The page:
Sarah Jessica Parker knows she's got it good. The 50-year-old Sex and the City actress is reportedly worth a whopping $90 million. But when it comes to priorities and values, Sarah Jessica Parker just might surprise you.
When asked in Cosmo's August issue what issues were important to her, Sarah Jessica Parker quickly replied, "Equality in pay. Paid sick leave. The thing that would change people's lives maybe more than anything, assuming that we maintain access to health care, is child care."
So what do you guys think about Haitian and Nigerian workers getting guaranteed paid sick days but not Americans? http://t.co/biNO1pyR
— Zaid Jilani (@ZaidJilani) August 24, 2012
Her answer is not just a canned response by a celebrity to show she knows how the little people live. She has specifics, and the perspective to know that things like child care matter.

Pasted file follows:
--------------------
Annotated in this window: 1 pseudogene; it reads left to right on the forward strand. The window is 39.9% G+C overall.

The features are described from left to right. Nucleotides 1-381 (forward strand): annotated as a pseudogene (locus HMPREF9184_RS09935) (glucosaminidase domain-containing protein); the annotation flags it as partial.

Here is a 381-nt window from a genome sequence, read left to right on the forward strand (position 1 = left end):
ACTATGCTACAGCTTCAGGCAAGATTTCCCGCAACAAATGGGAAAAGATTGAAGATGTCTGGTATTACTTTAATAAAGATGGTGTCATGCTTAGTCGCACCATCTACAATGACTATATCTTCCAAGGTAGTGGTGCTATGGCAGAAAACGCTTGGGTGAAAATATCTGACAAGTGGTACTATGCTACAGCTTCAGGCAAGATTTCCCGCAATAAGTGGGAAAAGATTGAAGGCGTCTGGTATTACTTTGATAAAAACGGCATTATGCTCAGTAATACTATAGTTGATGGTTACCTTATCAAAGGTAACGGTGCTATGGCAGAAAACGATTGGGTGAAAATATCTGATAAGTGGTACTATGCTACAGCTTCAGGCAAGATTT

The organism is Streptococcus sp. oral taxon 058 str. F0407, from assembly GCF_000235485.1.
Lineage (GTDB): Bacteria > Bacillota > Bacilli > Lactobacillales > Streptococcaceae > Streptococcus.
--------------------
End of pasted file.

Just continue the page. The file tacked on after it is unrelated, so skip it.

"If I could guarantee every mother who is working two, three jobs that she had good child care that didn't make her anxious all day—people would probably work in more efficient ways. How many times do you hear a wealthy person get asked, 'How do you do it all?' If I'm asked that question one more time . . . I'm like, are you kidding me? Ask someone who looks like she's about to drop, 'How are you doing? How are you managing?'"
My paychecks have been pretty good since I started working 40+ hrs a week. Too bad I spend it all on gas, baby clothes, diapers, & daycare.
— Elizabeth Splinter (@97_ElizabethAnn) July 3, 2015
"I'm enormously appreciative of the work that my mother's generation did," Parker says. "We are the beneficiaries of a lot of disappointment, heartache, discouragement, and misunderstanding."
But Sarah Jessica Parker adds to the struggles of those women the struggles of others trying to gain an equal footing in society. She sees these struggles as a fight for human equality, not just women.
"I see a lot of people trying to sort out their roles," Parker says. "People of color, gays, lesbians, and transgenders who are carving out this space. I'm not spitting in the face or being lazy about what still needs to be done—but I don't think it's just women anymore."
— The New York Times (@nytimes) July 3, 2015